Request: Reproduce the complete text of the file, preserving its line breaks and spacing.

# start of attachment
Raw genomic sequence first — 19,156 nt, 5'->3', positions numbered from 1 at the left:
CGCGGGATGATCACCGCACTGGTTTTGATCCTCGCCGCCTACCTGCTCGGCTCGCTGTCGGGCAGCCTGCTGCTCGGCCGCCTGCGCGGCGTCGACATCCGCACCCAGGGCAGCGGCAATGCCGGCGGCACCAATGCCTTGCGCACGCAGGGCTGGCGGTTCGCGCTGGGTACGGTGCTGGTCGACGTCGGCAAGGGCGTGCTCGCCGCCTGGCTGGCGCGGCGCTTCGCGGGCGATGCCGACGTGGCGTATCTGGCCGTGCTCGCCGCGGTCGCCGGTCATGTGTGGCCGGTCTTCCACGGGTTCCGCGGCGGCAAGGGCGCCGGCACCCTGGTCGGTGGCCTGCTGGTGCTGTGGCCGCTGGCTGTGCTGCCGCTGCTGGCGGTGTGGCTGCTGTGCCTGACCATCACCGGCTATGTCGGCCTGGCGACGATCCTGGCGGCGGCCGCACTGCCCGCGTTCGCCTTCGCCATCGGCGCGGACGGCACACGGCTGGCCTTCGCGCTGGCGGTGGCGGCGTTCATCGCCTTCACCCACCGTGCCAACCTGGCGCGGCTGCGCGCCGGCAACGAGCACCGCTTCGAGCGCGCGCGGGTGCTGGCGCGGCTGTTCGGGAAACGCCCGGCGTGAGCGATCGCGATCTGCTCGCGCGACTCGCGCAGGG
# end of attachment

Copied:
Raw genomic sequence first — 19,156 nt, 5'->3', positions numbered from 1 at the left:
CGCGGGATGATCACCGCACTGGTTTTGATCCTCGCCGCCTACCTGCTCGGCTCGCTGTCGGGCAGCCTGCTGCTCGGCCGCCTGCGCGGCGTCGACATCCGCACCCAGGGCAGCGGCAATGCCGGCGGCACCAATGCCTTGCGCACGCAGGGCTGGCGGTTCGCGCTGGGTACGGTGCTGGTCGACGTCGGCAAGGGCGTGCTCGCCGCCTGGCTGGCGCGGCGCTTCGCGGGCGATGCCGACGTGGCGTATCTGGCCGTGCTCGCCGCGGTCGCCGGTCATGTGTGGCCGGTCTTCCACGGGTTCCGCGGCGGCAAGGGCGCCGGCACCCTGGTCGGTGGCCTGCTGGTGCTGTGGCCGCTGGCTGTGCTGCCGCTGCTGGCGGTGTGGCTGCTGTGCCTGACCATCACCGGCTATGTCGGCCTGGCGACGATCCTGGCGGCGGCCGCACTGCCCGCGTTCGCCTTCGCCATCGGCGCGGACGGCACACGGCTGGCCTTCGCGCTGGCGGTGGCGGCGTTCATCGCCTTCACCCACCGTGCCAACCTGGCGCGGCTGCGCGCCGGCAACGAGCACCGCTTCGAGCGCGCGCGGGTGCTGGCGCGGCTGTTCGGGAAACGCCCGGCGTGAGCGATCGCGATCTGCTCGCGCGACTCGCGCAGGG